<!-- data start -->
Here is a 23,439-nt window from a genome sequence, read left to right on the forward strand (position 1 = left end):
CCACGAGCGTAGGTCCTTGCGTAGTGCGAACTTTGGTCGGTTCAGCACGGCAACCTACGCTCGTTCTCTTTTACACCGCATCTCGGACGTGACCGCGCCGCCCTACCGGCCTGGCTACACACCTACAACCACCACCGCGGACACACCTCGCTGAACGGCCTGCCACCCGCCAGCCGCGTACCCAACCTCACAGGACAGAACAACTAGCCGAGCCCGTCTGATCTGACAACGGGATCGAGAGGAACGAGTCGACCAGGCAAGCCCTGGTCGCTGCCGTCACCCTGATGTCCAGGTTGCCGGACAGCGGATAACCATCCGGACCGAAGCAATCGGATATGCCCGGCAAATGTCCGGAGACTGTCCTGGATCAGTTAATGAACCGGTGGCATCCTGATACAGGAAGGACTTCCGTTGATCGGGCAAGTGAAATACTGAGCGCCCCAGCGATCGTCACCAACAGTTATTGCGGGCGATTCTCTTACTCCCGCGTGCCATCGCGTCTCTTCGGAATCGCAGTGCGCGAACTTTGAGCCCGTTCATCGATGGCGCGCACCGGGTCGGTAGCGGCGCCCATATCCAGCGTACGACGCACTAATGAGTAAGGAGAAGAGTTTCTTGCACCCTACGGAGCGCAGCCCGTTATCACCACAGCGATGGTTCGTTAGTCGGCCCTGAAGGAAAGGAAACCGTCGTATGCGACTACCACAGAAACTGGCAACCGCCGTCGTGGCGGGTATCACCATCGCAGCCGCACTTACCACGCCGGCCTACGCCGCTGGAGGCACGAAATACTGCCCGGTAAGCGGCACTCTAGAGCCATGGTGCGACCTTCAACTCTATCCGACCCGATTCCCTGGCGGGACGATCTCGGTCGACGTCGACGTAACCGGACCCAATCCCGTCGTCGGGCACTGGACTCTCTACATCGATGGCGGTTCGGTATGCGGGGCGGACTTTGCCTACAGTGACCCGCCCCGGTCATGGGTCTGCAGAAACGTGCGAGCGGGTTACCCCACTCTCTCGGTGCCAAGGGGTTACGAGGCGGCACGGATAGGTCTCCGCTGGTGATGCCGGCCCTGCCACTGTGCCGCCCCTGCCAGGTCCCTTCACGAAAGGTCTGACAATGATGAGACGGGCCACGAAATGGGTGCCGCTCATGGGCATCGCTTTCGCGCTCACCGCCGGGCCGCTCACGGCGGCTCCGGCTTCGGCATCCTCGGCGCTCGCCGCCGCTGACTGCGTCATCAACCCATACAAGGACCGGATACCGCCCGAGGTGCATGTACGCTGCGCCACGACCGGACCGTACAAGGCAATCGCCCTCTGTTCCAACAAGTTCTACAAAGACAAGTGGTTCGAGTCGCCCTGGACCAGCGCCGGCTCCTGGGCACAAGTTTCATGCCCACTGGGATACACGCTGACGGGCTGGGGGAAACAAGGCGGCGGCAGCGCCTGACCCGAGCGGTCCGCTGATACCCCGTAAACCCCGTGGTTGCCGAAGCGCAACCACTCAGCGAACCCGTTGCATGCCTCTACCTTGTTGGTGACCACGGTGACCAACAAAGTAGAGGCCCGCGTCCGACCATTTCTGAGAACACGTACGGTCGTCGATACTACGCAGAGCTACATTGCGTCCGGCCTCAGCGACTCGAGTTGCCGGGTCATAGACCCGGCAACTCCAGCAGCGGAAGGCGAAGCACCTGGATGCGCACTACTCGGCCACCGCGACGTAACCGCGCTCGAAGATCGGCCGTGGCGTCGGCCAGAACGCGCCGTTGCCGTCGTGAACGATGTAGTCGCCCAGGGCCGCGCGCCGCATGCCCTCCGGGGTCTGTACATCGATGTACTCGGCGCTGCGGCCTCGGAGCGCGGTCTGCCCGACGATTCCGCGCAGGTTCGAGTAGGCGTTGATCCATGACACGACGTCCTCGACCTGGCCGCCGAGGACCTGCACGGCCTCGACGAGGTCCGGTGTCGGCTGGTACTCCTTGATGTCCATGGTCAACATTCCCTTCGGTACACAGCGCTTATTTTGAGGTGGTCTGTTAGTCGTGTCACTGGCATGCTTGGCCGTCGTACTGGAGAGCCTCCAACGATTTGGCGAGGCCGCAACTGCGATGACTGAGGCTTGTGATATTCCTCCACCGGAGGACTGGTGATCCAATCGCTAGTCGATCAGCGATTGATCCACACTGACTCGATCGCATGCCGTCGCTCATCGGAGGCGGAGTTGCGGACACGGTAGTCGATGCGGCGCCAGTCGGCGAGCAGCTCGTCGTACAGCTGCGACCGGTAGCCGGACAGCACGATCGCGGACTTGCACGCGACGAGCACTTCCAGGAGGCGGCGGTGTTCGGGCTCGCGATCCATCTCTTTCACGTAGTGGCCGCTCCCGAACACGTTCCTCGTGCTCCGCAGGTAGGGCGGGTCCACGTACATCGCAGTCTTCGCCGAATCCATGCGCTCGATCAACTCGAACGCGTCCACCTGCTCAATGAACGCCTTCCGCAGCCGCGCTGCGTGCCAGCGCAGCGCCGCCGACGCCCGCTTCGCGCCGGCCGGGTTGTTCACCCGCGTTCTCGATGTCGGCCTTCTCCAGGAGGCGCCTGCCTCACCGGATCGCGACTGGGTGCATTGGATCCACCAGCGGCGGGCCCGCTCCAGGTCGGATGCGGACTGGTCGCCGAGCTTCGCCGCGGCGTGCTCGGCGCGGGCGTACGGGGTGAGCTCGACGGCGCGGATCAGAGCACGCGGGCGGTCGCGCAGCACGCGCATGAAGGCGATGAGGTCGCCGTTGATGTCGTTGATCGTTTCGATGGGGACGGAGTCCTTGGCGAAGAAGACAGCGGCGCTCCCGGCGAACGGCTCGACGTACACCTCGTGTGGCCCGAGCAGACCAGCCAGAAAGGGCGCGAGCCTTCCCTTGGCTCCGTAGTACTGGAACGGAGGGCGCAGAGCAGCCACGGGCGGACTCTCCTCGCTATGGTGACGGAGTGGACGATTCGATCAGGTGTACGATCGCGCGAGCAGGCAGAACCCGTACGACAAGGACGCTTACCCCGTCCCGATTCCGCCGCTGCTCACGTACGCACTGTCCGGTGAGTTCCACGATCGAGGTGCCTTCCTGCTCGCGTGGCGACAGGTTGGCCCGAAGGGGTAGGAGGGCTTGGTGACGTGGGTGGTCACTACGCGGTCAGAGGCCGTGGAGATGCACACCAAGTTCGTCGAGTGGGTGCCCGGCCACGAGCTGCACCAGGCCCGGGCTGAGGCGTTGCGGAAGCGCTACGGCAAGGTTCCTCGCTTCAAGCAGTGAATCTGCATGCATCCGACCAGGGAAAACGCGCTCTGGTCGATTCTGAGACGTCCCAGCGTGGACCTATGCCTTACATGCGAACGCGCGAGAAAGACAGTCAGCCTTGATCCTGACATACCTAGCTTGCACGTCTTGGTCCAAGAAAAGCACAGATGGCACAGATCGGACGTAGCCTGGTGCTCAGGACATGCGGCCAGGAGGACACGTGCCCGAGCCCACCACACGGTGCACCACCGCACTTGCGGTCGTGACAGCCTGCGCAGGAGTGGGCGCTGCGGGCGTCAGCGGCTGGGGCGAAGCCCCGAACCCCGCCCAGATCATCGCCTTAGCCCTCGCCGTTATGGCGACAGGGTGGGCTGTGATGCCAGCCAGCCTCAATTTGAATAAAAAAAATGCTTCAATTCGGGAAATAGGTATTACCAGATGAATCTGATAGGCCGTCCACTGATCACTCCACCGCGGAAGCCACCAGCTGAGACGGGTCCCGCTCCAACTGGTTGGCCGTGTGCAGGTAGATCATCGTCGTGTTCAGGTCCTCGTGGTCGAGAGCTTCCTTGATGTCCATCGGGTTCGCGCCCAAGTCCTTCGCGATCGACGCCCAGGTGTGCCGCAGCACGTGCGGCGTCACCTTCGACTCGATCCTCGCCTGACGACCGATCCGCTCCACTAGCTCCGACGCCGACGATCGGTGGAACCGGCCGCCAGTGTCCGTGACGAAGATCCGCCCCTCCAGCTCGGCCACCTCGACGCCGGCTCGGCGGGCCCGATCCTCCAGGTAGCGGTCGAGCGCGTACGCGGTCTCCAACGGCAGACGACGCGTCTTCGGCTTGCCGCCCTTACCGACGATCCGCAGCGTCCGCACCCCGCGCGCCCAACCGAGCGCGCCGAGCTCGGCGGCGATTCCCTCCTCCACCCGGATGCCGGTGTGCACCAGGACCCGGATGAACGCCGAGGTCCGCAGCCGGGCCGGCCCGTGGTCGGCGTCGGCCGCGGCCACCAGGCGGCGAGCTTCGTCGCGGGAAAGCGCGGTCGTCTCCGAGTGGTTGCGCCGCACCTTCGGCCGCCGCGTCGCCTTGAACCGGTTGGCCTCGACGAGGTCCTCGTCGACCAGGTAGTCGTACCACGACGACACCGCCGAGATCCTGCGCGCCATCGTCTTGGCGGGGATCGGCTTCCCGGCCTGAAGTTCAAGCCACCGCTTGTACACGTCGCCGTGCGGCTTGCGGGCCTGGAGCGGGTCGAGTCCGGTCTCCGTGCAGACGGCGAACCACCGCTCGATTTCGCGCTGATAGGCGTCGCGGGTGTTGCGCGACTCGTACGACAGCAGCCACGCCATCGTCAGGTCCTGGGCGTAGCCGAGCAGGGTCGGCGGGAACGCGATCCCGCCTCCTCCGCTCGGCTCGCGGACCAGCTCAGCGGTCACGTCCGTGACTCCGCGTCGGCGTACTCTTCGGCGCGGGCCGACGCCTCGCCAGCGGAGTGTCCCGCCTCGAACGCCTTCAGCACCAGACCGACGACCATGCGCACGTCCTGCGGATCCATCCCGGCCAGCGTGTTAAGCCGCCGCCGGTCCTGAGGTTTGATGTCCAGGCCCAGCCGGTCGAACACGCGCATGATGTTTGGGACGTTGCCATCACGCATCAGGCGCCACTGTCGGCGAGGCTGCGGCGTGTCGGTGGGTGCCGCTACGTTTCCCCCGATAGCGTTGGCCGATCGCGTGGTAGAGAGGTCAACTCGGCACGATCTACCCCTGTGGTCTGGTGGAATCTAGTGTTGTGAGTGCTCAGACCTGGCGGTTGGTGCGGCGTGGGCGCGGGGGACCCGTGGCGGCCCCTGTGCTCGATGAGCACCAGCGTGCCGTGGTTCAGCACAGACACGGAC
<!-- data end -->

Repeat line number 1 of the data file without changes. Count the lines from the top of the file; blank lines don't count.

Here is a 23,439-nt window from a genome sequence, read left to right on the forward strand (position 1 = left end):